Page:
The film made some cry, and there were laugh out loud moments. Overall I enjoyed watching the recap of something that we were all somehow invested in 15 years ago. This strength is also my concern as a potential weakness of the film. Everyone in that room had invested emotions, memories, and experiences in the story and with the characters. The fact that we all enjoyed the film at least means it was authentic. It will be interested to see how the film performs in the general market especially so many years after Biggie and Pac songs played every hour on every urban radio station.

See the film to support your peers making films and be sure to leave the kids with the babysitter. Be sure to go to a theater with great a sound system.

In my rating scale, its a theater matinee for Hip Hop lovers. I’d love to hear what you think.

“…and I’m Brooklyn’s finest, you rewind this…”

-Be Moore’s behind this

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0 Comments

  • aka Tito

    Reply Reply January 8, 2009

    I am eager to see how it does at the box office. Is it going to be like “Paid in Full” a hood classic but ranking very low on the “Oscar” scale? Or is it going to be like Malcolm X, a good movie whether you knew of Mr. X or not? I’ll tell you what I think when it comes to a theater near me.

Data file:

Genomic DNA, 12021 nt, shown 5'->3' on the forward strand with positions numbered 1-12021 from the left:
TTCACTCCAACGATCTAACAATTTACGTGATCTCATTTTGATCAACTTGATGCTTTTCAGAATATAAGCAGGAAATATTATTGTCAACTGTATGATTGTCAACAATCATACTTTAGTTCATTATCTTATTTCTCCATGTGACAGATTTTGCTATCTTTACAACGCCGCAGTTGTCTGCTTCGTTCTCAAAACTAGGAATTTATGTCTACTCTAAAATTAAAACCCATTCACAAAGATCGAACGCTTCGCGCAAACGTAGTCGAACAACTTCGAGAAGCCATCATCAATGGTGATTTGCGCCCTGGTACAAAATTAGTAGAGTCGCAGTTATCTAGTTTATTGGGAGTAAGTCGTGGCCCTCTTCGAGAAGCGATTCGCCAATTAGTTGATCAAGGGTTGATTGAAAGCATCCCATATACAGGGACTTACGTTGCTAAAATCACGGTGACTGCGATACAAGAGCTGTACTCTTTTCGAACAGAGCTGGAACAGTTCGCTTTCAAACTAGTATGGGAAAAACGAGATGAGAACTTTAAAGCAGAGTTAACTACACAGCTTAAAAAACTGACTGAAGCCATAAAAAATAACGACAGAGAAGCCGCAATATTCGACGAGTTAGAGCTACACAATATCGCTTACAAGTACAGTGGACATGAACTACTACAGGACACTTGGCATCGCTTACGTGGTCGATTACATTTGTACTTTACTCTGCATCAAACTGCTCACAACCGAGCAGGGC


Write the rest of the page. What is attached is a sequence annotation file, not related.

• Toni Blackman

    Reply Reply January 9, 2009

    First congratulations to Mark Pitts and the rest of the Howard fam that contributed energy to making this movie a reality. I just came in from the Brooklyn screening of Notorious at BAM Cinemas.

    It was so cold outside that my lip gloss got frosty on the four block walk from my car. I dreaded the return trip after the movie and was already plotting my mad dash. The really long line in front of the building surprised me. Security was just as cold as the wind chill and cops were more than visible. This was an advanced “exclusive” screening, a major film release, an audience filled with VIP’s and media, but it was still hip-hop and we were still in Brooklyn. I couldn’t believe they had people outside in the cold for that long. My fingers were numb by the time we got in the door. We anxiously found seats before the theater got too hectic. There were the random shout-outs to Brooklyn coming from a few brothers in the audience. Then once Faith and Biggie’s family came in along with local political figures, and of course the good Reverend Jess Jackson, I whispered “this is the movie before the movie” to my homeboy.

    There was mad skepticism around me. Honestly, each time I saw the ad run I would say to myself “I hope it’s good, I hope it’s good”. There were all kinds of collective memories floating through the air in the theater. The energy in the audience was high. The casting was great and it made the experience really authentic. I went with one of my business advisors, a Harlem-raised MBA and one helluva’ critic so I dare not look his way. I never introduced myself to the sista’ sitting on the other side of me, but we laughed and cried together through the whole film. Both Pac and Biggie’s deaths are highlighted, but as I entered my apartment I wasn’t thinking about death. I was thinking about life, my life. I am here thinking about my dreams, the ones I have lived and the ones to come. Going to Howard was an impossible ‘dream’ for people from my neighborhood, but somehow I did it. Living in Brooklyn? Just a dream. Traveling around the world was just a dream. Watching his struggle is reminder of each of ours.